Cultivation of Magnolias is not too difficult. Only little Magnolias require a slight winter protection, greater specimens are full hardy. Soil demands causes some difficulties. Requested is an acid, well-drained soil, so that you mostly cannot do otherwise but improve the planting hole with peat. A mulch layer with bark mulch, to avoid a drying out of soil in summer, is advantageous. Furthermore a spare fertilizer administration (acid fertilizer: rhododendron fertilizer or conifers fertilizer) should take place in spring, but not in late summer, because otherwise the new sprouts do not lignify sufficiently until winter.
Magnolias grow slowly and should not or only sparely be pruned. If the Magnolia should be pruned, then best after blossom in spring, because Magnolia flowers for the next year are already produced in autumn at each sprout tip.
Red Banana or Abyssinian Banana (Ensete ventricosum ‚Maurelii‘)
Actually are only two banana species relatively easily to cultivate within your garden. The more common Musa basjoo is normally planted out, but have to be protected lavishly in winter. In addition, recently the stately Ensete ventricosum ‚Maurelii‘ gains increasingly currency. This species with Ethiopian origin is an imposing plant. In Germany it can reach up to five metres height at a stem circumference of maximal 150 cm. Especial attractive are the giant leaves, which are at the undersurface intensively, at the upper surface slight reddish coloured. In hot summers, this species can also develope fruits, which are not edible though.
In spring the plant can be bedded-out at a half-shady location. Overwintering is for a banana bush relatively uncomplicated. After first frost all leaves are pruned down to the pseudostem, then the pseudostem is while transection of the roots rooted out. It suffices if the pseudostem is roundabout surrounded by a few centimetres thick layer of earth. The such prepared pseudostem can be now wintered dark and cool (circa at 5 – 10 °C). In winter quarters the plant does not have to be watered. In next spring the plant is again bedded out after the ice saints. Thereafter the plant takes roots quickly and shows a distinct growth.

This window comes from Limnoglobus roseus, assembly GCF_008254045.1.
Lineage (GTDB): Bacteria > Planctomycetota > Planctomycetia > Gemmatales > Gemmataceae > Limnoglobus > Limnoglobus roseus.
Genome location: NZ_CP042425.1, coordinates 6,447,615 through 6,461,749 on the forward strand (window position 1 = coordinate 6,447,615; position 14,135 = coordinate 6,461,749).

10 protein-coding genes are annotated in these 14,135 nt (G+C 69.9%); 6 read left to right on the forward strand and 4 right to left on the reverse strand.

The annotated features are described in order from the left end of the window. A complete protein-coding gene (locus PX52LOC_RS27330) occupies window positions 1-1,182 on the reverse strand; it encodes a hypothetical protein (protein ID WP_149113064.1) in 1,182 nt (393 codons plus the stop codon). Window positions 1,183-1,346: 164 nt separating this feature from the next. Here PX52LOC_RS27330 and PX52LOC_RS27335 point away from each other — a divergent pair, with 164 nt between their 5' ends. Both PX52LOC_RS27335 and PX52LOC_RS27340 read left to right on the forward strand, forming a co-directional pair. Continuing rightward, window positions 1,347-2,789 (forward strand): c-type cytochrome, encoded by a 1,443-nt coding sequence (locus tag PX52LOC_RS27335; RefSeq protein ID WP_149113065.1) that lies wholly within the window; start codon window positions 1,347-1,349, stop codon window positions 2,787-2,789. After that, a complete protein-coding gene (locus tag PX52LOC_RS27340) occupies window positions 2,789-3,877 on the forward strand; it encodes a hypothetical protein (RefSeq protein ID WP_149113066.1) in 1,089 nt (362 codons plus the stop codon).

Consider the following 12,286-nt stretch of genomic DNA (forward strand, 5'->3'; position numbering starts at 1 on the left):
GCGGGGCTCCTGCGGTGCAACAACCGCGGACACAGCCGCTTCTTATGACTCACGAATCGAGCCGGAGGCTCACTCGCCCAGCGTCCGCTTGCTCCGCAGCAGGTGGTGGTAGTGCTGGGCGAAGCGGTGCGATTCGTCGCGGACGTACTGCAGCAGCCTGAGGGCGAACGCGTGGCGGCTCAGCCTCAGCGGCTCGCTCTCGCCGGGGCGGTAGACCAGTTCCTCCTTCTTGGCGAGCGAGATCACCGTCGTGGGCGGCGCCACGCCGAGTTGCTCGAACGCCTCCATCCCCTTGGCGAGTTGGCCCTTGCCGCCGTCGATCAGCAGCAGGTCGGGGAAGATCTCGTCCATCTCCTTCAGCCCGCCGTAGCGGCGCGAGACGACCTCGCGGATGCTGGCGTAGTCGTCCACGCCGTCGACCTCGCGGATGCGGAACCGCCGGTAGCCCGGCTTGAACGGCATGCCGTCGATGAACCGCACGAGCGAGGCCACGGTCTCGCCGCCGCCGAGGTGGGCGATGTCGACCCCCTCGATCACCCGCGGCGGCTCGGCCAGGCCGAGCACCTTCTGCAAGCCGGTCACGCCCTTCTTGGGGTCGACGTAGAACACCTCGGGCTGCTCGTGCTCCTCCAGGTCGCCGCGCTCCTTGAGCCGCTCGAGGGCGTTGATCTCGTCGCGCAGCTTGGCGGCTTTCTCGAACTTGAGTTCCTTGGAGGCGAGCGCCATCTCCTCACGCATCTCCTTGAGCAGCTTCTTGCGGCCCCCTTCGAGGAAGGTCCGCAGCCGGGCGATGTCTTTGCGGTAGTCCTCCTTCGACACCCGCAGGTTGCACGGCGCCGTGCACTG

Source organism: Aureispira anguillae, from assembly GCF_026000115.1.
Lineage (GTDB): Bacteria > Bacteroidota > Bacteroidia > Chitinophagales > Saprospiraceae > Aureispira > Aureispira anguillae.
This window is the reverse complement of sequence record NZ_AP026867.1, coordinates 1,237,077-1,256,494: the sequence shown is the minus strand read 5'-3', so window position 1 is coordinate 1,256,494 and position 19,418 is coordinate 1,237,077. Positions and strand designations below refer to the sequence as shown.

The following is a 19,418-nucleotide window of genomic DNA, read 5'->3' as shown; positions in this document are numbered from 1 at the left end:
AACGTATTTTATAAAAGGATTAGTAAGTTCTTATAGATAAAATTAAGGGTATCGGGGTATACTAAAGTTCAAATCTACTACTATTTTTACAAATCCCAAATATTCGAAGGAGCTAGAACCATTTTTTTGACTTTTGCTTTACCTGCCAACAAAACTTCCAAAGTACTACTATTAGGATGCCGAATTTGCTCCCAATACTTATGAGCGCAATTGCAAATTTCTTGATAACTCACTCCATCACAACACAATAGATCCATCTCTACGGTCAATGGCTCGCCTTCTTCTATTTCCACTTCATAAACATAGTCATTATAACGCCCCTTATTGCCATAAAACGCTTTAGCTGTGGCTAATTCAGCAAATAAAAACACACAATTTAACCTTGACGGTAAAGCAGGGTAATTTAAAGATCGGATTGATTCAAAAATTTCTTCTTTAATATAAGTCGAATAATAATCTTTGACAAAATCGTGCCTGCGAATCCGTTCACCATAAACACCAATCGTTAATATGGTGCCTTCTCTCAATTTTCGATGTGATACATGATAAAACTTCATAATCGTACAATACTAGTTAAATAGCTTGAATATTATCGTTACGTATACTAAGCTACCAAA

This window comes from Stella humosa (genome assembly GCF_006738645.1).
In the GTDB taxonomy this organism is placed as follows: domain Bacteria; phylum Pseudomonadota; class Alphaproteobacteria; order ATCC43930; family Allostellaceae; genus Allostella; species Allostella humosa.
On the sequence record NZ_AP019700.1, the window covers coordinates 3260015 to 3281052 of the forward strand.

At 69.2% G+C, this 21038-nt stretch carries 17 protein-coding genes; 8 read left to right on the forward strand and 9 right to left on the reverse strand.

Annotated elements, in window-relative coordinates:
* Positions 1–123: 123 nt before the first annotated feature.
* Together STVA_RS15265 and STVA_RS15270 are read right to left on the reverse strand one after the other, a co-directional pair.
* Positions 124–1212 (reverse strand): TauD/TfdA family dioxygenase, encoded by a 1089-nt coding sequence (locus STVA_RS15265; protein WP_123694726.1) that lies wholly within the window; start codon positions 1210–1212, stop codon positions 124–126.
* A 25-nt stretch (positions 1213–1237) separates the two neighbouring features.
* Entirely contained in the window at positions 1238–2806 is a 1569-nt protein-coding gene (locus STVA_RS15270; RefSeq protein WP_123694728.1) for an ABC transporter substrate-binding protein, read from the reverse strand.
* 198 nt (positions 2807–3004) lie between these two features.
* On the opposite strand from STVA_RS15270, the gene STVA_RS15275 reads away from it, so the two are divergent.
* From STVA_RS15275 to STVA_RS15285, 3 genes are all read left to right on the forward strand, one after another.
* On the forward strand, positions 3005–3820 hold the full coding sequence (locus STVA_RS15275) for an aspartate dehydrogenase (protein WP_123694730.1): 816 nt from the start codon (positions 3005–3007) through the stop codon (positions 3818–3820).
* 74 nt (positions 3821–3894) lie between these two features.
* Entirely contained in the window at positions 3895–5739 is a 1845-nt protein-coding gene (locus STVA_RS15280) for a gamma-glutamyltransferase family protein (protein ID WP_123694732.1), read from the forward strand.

Witch-hazel (Hamamelis spec.)
The genus Hamamelis contains only five species and belongs to the Witch-hazel family (Hamamelidaceae). Originally it comes from China and Japan, as well as North America. Witch-hazels are somewhat similar to hazel bushes and reach a maximum height of 5 metres, grow nevertheless quite slowly (maximal 25 cm/year). Witch-hazels are fascinating winter-flowering plants. Depending on species and weather the gentle, gracile, yellow flowers appear already in January.
The culture of Witch-hazels is not difficult. Site selection is important, because Witch-hazels are sensitive to a replanting or a different disturbance of the root ball. Ideal is a location in front of indeciduous conifers, ahead whose the gentle blossoms contrast especially well. Planting site should be sunny to maximal half-shady.
Witch-hazels are indeed pruning compatible, albeit a pruning is mostly unnecessary because of the slow growth. Soil should be admittedly loose, but also sufficiently water retentive though. A slight acid soil is favoured, so that a peat addition is to consider. A slight mulching makes sense, in order that the soil does not dry out. In addition it protects the root ball the first years in winter. At the moment, I am cultivating only a hybrid of the Witch-hazel (Hamamelis x intermedia [= Hamamelis mollis x Hamamelis japonica]).